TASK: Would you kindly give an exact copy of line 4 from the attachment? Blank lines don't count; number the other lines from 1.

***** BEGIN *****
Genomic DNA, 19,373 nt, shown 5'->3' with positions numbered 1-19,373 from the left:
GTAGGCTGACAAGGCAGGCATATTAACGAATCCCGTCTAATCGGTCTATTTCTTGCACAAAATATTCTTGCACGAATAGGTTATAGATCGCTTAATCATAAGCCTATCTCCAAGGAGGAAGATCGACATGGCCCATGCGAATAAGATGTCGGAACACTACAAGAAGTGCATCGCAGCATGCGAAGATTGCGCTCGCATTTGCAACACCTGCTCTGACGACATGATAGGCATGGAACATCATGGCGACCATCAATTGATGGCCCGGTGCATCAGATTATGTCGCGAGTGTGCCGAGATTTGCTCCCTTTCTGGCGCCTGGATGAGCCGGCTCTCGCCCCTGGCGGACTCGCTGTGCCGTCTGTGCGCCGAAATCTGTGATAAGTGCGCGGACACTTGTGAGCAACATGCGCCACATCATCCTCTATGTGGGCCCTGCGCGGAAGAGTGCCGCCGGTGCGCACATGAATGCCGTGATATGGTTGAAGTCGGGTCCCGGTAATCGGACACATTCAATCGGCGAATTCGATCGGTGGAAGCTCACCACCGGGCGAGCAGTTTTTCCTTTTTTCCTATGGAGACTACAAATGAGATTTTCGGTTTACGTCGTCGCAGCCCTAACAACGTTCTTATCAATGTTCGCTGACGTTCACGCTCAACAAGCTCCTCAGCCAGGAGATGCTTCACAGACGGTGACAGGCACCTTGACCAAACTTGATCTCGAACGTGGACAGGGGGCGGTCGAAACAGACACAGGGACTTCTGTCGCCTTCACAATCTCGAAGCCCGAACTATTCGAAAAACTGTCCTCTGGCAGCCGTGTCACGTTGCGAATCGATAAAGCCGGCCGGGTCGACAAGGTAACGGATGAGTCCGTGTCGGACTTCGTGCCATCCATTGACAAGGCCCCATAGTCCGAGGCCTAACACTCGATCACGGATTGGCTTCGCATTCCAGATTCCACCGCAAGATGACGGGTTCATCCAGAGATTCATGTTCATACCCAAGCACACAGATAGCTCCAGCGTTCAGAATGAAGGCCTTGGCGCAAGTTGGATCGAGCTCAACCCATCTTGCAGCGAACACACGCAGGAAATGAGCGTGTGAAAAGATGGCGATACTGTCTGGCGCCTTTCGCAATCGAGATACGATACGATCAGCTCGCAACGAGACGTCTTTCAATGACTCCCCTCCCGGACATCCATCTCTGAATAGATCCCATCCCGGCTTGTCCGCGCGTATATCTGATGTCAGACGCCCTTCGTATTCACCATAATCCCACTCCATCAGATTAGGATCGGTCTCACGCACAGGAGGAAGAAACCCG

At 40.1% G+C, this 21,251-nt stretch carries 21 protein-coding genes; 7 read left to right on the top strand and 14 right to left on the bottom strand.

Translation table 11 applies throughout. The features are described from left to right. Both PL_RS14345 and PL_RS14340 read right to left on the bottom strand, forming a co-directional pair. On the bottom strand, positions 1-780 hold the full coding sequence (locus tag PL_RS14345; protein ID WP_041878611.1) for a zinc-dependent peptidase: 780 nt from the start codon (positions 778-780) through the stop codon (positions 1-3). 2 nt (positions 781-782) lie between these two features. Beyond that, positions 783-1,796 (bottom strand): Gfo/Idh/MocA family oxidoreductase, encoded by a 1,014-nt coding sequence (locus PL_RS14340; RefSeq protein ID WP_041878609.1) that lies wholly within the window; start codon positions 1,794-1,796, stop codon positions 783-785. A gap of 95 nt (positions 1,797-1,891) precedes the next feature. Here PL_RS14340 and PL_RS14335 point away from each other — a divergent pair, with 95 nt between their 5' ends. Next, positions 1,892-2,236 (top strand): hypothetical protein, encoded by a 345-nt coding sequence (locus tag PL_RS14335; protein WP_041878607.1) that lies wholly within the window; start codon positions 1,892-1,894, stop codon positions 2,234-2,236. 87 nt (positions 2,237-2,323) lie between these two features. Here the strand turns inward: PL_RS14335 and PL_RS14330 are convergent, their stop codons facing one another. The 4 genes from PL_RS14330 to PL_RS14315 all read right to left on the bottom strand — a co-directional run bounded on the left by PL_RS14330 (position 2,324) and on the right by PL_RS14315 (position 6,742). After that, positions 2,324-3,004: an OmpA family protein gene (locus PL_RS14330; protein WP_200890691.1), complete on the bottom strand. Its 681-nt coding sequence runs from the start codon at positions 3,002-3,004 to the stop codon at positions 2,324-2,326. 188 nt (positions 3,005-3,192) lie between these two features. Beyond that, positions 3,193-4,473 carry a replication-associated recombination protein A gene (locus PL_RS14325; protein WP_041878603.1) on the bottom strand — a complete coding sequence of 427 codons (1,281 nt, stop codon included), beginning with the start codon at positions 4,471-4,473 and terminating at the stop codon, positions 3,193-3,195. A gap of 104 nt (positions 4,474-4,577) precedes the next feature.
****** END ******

Translation table 11 applies throughout. The features are described from left to right. Both PL_RS14345 and PL_RS14340 read right to left on the bottom strand, forming a co-directional pair. On the bottom strand, positions 1-780 hold the full coding sequence (locus tag PL_RS14345; protein ID WP_041878611.1) for a zinc-dependent peptidase: 780 nt from the start codon (positions 778-780) through the stop codon (positions 1-3). 2 nt (positions 781-782) lie between these two features. Beyond that, positions 783-1,796 (bottom strand): Gfo/Idh/MocA family oxidoreductase, encoded by a 1,014-nt coding sequence (locus PL_RS14340; RefSeq protein ID WP_041878609.1) that lies wholly within the window; start codon positions 1,794-1,796, stop codon positions 783-785. A gap of 95 nt (positions 1,797-1,891) precedes the next feature. Here PL_RS14340 and PL_RS14335 point away from each other — a divergent pair, with 95 nt between their 5' ends. Next, positions 1,892-2,236 (top strand): hypothetical protein, encoded by a 345-nt coding sequence (locus tag PL_RS14335; protein WP_041878607.1) that lies wholly within the window; start codon positions 1,892-1,894, stop codon positions 2,234-2,236. 87 nt (positions 2,237-2,323) lie between these two features. Here the strand turns inward: PL_RS14335 and PL_RS14330 are convergent, their stop codons facing one another. The 4 genes from PL_RS14330 to PL_RS14315 all read right to left on the bottom strand — a co-directional run bounded on the left by PL_RS14330 (position 2,324) and on the right by PL_RS14315 (position 6,742). After that, positions 2,324-3,004: an OmpA family protein gene (locus PL_RS14330; protein WP_200890691.1), complete on the bottom strand. Its 681-nt coding sequence runs from the start codon at positions 3,002-3,004 to the stop codon at positions 2,324-2,326. 188 nt (positions 3,005-3,192) lie between these two features. Beyond that, positions 3,193-4,473 carry a replication-associated recombination protein A gene (locus PL_RS14325; protein WP_041878603.1) on the bottom strand — a complete coding sequence of 427 codons (1,281 nt, stop codon included), beginning with the start codon at positions 4,471-4,473 and terminating at the stop codon, positions 3,193-3,195. A gap of 104 nt (positions 4,474-4,577) precedes the next feature.